A KEY ally of Scottish Labour leader Richard Leonard faces being ousted from a coveted position on the party’s ruling body.

Mary Fee, who sits on Labour’s Scottish Executive Committee as chair of its group of MSPs, is being challenged for the role by Jackie Baillie.

Ms Baillie, who is seen as a key figure on the party’s moderate wing, was sacked as Scottish Labour’s economy spokeswoman last year as part of a chaotic reshuffle by Mr Leonard.

READ MORE: Labour MP says Richard Leonard should 'consider his position' as Scottish leader

Now she is being backed as a challenger to Ms Fee, with supporters expected to make a move at today’s annual general meeting of the Scottish Parliamentary Labour Group.

A party source said the vote was expected to be “very tight”.

It comes amid an ongoing power struggle in Labour between its moderate and left-wing factions, with Ms Fee seen as a political ally of left-wing leader Mr Leonard.

Ms Baillie, MSP for Dumbarton, declined to comment. She was removed from Labour’s front bench in October, amid reports she had been told of the move over the phone just five minutes before it was announced in a statement.

Anas Sarwar, who was also sacked in the reshuffle, claimed he learned he was to be replaced as health spokesman on Twitter while leading for the party in a Holyrood debate.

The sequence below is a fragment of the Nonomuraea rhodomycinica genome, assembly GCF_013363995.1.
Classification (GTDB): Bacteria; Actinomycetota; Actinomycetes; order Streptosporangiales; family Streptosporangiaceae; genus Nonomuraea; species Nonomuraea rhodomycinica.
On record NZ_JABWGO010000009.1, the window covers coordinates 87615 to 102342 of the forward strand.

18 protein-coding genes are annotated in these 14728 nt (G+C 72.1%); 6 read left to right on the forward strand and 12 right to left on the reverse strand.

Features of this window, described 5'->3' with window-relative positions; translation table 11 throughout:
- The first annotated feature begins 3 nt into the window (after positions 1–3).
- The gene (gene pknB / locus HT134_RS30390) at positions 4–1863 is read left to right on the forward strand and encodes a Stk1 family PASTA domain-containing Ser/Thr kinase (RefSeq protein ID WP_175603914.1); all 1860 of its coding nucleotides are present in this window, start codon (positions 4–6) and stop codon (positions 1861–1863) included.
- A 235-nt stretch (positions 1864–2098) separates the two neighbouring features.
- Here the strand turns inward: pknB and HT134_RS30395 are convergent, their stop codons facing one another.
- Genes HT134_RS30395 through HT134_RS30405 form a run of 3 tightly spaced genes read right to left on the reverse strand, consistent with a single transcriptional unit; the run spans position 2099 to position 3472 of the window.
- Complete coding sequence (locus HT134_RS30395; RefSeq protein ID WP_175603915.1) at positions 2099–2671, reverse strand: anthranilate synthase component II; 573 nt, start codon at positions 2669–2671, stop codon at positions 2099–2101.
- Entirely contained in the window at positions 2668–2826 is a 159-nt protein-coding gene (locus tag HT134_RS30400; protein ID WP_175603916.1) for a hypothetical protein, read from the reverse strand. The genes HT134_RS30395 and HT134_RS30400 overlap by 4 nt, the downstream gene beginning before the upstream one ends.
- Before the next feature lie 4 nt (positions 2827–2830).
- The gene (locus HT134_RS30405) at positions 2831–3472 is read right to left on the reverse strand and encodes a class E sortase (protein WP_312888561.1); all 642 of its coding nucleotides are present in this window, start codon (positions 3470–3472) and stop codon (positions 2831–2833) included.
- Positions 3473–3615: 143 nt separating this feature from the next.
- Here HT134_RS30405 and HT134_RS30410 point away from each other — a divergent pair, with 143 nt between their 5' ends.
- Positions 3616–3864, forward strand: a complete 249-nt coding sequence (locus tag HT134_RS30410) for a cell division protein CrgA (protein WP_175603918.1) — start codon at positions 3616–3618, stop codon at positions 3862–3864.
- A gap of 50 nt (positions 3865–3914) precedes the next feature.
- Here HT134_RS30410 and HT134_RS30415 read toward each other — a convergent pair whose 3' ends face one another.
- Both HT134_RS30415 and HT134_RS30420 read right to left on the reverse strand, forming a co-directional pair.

At the time, a supporter of the pair accused Mr Leonard of putting “factionalism ahead of competence”.

They added: “When you’re in trouble you don’t take your two best players off the pitch.”

Ms Baillie supported Mr Sarwar during the 2017 leadership election, and is close to former leader Kezia Dugdale.

READ MORE: Interview: Richard Leonard speaks to Paul Hutcheon after his worst ever week

The latest move comes just weeks after Scottish Labour suffered a disastrous defeat in the European elections.

The party came fifth in Scotland, slumping from 26 to 9 per cent of the vote and losing both its MEPs, including the UK’s longest serving MEP, David Martin.

It was Labour’s worst result north of the border since 1910, and immediately led to calls for Mr Leonard to consider his position.

He has since committed Scottish Labour to backing a second EU referendum in all circumstances, and regardless of the party’s position down south. Critics have branded the move “too little, too late”.